David Bourget (Western Ontario)
David Chalmers (ANU, NYU)
Rafael De Clercq
Jack Alan Reynolds
Learn more about PhilPapers
International Journal of Feminist Approaches to Bioethics 1 (1):126 - 144 (2008)
Infertility can be an agonizing experience, especially for women. And, much of the agony has to do with luck: with how unlucky one is in being infertile, and in how much luck is involved in determining whether one can weather the storm of infertility and perhaps have a child in the end. We argue that bad luck associated with being infertile is often bad moral luck for women. The infertile woman often blames herself or is blamed by others for what is happening to her, even when she cannot control or prevent what is happening to her. She has simply had bad luck. We focus on the self-blame of infertile women and show how it stems from pro-natalism that targets women. We also argue that overall for women, regret is a better moral response to infertility than self-blame
|Keywords||No keywords specified (fix it)|
|Categories||categorize this paper)|
Setup an account with your affiliations in order to access resources via your University's proxy server
Configure custom proxy (use this if your affiliation does not provide a proxy)
|Through your library|
References found in this work BETA
No references found.
Citations of this work BETA
Omi Leissner (2012). Birthing a Mother: The Surrogate Body and the Pregnant selfElly Teman. International Journal of Feminist Approaches to Bioethics 5 (1):133-159.
Similar books and articles
Kavita Shah & Frances Batzer (2010). Infertility in the Developing World: The Combined Role for Feminists and Disability Rights Proponents. International Journal of Feminist Approaches to Bioethics 3 (2):109-125.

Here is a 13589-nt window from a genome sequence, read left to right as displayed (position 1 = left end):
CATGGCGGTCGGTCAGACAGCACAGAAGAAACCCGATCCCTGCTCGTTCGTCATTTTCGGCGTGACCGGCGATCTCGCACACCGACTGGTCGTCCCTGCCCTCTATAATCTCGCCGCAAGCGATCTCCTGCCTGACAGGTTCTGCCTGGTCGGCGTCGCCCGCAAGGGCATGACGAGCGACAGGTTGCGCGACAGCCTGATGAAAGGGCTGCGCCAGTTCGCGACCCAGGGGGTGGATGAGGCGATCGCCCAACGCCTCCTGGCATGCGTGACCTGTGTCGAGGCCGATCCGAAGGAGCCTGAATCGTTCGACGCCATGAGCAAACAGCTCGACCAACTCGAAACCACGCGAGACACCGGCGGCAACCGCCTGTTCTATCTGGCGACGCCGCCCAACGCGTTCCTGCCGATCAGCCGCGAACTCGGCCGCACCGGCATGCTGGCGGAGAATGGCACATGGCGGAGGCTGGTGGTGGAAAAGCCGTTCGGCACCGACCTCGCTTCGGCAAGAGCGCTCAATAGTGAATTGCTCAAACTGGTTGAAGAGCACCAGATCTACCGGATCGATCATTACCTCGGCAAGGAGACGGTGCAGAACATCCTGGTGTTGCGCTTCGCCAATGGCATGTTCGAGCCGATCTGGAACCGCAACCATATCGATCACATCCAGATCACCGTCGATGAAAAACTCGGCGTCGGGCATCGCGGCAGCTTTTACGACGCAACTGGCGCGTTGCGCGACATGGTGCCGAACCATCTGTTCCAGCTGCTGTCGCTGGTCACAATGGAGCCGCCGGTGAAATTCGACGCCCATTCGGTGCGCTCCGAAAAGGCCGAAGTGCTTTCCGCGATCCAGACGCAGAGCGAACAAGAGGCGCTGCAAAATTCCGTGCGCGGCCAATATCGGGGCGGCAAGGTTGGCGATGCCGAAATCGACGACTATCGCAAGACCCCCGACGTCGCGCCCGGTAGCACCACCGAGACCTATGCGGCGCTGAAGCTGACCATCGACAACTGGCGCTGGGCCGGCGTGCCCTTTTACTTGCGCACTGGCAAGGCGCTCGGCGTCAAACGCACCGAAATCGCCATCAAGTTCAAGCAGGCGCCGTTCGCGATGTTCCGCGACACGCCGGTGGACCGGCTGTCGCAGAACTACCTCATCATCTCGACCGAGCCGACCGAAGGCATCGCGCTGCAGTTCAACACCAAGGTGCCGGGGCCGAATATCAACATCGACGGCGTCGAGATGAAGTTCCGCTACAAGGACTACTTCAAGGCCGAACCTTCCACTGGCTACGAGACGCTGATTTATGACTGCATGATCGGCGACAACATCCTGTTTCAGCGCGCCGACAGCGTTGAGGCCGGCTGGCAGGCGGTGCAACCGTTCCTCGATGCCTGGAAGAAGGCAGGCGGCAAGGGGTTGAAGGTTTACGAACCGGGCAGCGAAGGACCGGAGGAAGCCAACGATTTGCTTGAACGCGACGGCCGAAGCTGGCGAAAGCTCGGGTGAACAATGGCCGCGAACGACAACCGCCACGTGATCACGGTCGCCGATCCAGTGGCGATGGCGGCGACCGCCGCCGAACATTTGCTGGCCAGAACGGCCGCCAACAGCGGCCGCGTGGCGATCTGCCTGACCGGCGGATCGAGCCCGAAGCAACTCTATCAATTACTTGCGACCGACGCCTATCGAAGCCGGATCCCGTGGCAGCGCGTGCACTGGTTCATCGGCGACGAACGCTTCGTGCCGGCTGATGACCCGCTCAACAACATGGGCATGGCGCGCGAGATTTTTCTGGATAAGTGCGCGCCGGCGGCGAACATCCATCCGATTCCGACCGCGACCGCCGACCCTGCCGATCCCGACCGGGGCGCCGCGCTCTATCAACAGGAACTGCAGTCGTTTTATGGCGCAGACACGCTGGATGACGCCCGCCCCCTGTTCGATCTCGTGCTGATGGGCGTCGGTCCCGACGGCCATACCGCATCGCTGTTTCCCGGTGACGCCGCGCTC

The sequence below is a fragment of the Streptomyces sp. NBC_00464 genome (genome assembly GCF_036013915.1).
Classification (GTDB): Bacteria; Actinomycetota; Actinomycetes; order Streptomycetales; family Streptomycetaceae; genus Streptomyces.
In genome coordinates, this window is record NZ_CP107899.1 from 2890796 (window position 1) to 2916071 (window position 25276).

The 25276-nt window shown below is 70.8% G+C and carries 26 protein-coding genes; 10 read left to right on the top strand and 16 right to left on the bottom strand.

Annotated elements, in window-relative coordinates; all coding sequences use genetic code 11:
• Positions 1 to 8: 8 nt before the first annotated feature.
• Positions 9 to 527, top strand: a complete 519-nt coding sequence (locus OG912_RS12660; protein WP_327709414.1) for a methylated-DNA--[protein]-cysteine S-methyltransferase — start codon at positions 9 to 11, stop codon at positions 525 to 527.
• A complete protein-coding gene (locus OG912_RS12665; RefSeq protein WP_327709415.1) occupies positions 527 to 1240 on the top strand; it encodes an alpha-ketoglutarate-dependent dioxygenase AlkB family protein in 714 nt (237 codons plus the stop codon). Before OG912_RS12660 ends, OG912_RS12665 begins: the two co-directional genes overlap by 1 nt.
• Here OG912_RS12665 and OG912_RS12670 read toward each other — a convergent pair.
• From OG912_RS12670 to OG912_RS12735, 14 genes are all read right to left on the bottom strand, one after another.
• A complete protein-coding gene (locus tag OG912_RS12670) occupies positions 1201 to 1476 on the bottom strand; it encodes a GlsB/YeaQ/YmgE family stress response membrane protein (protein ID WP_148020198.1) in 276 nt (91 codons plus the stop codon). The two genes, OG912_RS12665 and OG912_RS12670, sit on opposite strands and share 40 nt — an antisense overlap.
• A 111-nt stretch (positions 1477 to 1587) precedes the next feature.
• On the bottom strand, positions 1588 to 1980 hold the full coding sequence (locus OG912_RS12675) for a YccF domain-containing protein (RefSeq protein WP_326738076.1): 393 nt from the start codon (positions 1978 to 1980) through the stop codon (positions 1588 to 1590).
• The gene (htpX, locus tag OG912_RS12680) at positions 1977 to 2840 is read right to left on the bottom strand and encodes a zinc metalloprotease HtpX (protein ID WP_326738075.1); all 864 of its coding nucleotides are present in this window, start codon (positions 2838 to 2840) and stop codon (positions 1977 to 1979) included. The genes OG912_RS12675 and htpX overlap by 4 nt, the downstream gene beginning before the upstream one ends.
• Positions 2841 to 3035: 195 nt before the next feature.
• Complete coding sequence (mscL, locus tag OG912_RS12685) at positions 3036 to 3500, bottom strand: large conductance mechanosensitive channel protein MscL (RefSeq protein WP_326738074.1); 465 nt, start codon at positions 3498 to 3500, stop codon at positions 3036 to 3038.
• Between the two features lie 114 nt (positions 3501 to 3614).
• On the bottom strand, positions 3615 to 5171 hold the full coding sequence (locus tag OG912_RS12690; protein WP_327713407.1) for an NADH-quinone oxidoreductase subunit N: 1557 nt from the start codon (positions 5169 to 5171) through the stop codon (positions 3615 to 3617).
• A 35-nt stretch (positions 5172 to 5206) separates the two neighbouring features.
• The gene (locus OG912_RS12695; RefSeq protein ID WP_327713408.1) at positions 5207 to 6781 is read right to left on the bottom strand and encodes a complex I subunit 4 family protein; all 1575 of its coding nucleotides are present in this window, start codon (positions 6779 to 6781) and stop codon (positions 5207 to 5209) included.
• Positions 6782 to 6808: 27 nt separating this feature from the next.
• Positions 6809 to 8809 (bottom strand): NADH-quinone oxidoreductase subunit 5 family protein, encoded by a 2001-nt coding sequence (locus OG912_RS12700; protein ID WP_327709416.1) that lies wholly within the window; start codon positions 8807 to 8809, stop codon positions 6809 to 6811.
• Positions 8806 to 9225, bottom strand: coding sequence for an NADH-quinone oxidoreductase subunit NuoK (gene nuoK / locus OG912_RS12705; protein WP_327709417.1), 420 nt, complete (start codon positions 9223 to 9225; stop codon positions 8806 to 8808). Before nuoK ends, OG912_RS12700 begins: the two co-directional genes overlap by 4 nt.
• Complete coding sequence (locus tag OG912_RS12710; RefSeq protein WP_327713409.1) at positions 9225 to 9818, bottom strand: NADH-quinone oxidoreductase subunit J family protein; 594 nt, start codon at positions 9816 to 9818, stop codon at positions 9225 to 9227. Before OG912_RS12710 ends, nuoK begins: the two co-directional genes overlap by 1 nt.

Kavita R. Shah (2010). Selecting Barrenness: The Use of Preimplantation Genetic Diagnosis by Congenitally Infertile Women to Select for Infertility. Human Reproduction and Genetic Ethics 16 (1):7-21.
Kimberley Pfeiffer (2012). Exploiting Infertility Vs. Natural Procreative Medicine. Bioethics Research Notes 24 (2):28.
Susan M. Purviance (1995). Infertility Treatment for Postmenopausal Patients: An Equity-Based Approach. Ethics and Behavior 5 (1):15 – 24.
Daniel Basco, Lisa Campo-Engelstein & Sarah Rodriguez (2010). Insuring Against Infertility: Expanding State Infertility Mandates to Include Fertility Preservation Technology for Cancer Patients. Journal of Law, Medicine and Ethics 38 (4):832-839.
Christopher Michaelson (2008). Moral Luck and Business Ethics. Journal of Business Ethics 83 (4):773 - 787.
Judith Lorber (1989). Choice, Gift, or Patriarchal Bargain? Women's Consent to in Vitro Fertilization in Male Infertility. Hypatia 4 (3):23 - 36.
Maren Klawiter (1990). Using Arendt and Heidegger to Consider Feminist Thinking on Women and Reproductive / Infertility Technologies. Hypatia 5 (3):65 - 89.
Anders Schinkel (2009). The Problem of Moral Luck: An Argument Against its Epistemic Reduction. [REVIEW] Ethical Theory and Moral Practice 12 (3):267 - 277.
Duncan Pritchard (2006). Moral and Epistemic Luck. Metaphilosophy 37 (1):1–25.
David Enoch (2010). Moral Luck and the Law. Philosophy Compass 5 (1):42-54.
Liane Young, Shaun Nichols & Rebecca Saxe (2010). Investigating the Neural and Cognitive Basis of Moral Luck. [REVIEW] Review of Philosophy and Psychology 1 (3):333-349.
Shizuko Takahashi, Misao Fujita, Akihisa Fujimoto, Toshihiro Fujiwara, Tetsu Yano, Osamu Tsutsumi, Yuji Taketani & Akira Akabayashi (2012). The Decision-Making Process for the Fate of Frozen Embryos by Japanese Infertile Women: A Qualitative Study. [REVIEW] BMC Medical Ethics 13 (1):9-.
Duncan Pritchard (2007). Duncan Pritchard, Epistemic Luck. Theoria 73 (2):173-178.
Added to index2010-09-08
Total downloads12 ( #123,057 of 1,096,580 )
Recent downloads (6 months)2 ( #153,658 of 1,096,580 )
How can I increase my downloads?